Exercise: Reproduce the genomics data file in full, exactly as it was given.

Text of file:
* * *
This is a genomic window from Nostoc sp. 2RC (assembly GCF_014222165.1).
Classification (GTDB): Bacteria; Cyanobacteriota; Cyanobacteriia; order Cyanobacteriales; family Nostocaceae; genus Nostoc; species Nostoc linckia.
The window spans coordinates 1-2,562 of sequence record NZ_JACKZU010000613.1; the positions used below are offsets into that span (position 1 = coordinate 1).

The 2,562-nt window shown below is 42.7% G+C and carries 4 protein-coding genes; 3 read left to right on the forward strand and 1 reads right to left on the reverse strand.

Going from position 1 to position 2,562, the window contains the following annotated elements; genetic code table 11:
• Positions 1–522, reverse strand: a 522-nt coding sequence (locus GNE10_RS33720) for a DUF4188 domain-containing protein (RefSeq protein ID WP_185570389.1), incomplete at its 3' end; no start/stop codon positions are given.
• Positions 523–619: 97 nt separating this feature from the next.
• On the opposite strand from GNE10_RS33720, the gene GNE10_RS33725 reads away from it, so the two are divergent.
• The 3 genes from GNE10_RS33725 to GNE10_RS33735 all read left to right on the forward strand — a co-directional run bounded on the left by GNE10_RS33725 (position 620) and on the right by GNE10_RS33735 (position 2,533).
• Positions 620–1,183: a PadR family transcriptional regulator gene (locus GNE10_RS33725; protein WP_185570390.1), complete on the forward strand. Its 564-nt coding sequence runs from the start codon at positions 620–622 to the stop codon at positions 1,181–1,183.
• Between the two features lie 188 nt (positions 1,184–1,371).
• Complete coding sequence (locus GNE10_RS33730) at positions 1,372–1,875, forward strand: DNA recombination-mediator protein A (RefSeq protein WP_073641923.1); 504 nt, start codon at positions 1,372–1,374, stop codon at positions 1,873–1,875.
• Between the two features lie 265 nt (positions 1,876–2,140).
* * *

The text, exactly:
This is a genomic window from Nostoc sp. 2RC (assembly GCF_014222165.1).
Classification (GTDB): Bacteria; Cyanobacteriota; Cyanobacteriia; order Cyanobacteriales; family Nostocaceae; genus Nostoc; species Nostoc linckia.
The window spans coordinates 1-2,562 of sequence record NZ_JACKZU010000613.1; the positions used below are offsets into that span (position 1 = coordinate 1).

The 2,562-nt window shown below is 42.7% G+C and carries 4 protein-coding genes; 3 read left to right on the forward strand and 1 reads right to left on the reverse strand.

Going from position 1 to position 2,562, the window contains the following annotated elements; genetic code table 11:
• Positions 1–522, reverse strand: a 522-nt coding sequence (locus GNE10_RS33720) for a DUF4188 domain-containing protein (RefSeq protein ID WP_185570389.1), incomplete at its 3' end; no start/stop codon positions are given.
• Positions 523–619: 97 nt separating this feature from the next.
• On the opposite strand from GNE10_RS33720, the gene GNE10_RS33725 reads away from it, so the two are divergent.
• The 3 genes from GNE10_RS33725 to GNE10_RS33735 all read left to right on the forward strand — a co-directional run bounded on the left by GNE10_RS33725 (position 620) and on the right by GNE10_RS33735 (position 2,533).
• Positions 620–1,183: a PadR family transcriptional regulator gene (locus GNE10_RS33725; protein WP_185570390.1), complete on the forward strand. Its 564-nt coding sequence runs from the start codon at positions 620–622 to the stop codon at positions 1,181–1,183.
• Between the two features lie 188 nt (positions 1,184–1,371).
• Complete coding sequence (locus GNE10_RS33730) at positions 1,372–1,875, forward strand: DNA recombination-mediator protein A (RefSeq protein WP_073641923.1); 504 nt, start codon at positions 1,372–1,374, stop codon at positions 1,873–1,875.
• Between the two features lie 265 nt (positions 1,876–2,140).